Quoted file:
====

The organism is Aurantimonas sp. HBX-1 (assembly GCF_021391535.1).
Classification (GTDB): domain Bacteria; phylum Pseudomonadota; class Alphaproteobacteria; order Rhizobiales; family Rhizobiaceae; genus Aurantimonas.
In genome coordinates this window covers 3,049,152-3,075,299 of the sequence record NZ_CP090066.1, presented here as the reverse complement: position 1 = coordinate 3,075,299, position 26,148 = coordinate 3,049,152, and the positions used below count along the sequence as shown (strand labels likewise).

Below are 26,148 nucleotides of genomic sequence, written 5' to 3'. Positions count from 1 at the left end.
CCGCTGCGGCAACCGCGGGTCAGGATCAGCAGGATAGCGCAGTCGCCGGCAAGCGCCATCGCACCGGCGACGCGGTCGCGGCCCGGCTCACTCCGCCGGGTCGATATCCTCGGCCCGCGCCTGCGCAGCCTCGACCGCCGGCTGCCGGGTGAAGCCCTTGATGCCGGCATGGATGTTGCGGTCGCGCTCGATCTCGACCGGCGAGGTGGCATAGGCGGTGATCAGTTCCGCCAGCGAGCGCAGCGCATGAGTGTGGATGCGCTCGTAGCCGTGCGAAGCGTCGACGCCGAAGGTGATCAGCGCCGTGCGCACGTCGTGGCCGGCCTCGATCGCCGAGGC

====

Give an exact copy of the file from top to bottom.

The organism is Aurantimonas sp. HBX-1 (assembly GCF_021391535.1).
Classification (GTDB): domain Bacteria; phylum Pseudomonadota; class Alphaproteobacteria; order Rhizobiales; family Rhizobiaceae; genus Aurantimonas.
In genome coordinates this window covers 3,049,152-3,075,299 of the sequence record NZ_CP090066.1, presented here as the reverse complement: position 1 = coordinate 3,075,299, position 26,148 = coordinate 3,049,152, and the positions used below count along the sequence as shown (strand labels likewise).

Below are 26,148 nucleotides of genomic sequence, written 5' to 3'. Positions count from 1 at the left end.
CCGCTGCGGCAACCGCGGGTCAGGATCAGCAGGATAGCGCAGTCGCCGGCAAGCGCCATCGCACCGGCGACGCGGTCGCGGCCCGGCTCACTCCGCCGGGTCGATATCCTCGGCCCGCGCCTGCGCAGCCTCGACCGCCGGCTGCCGGGTGAAGCCCTTGATGCCGGCATGGATGTTGCGGTCGCGCTCGATCTCGACCGGCGAGGTGGCATAGGCGGTGATCAGTTCCGCCAGCGAGCGCAGCGCATGAGTGTGGATGCGCTCGTAGCCGTGCGAAGCGTCGACGCCGAAGGTGATCAGCGCCGTGCGCACGTCGTGGCCGGCCTCGATCGCCGAGGC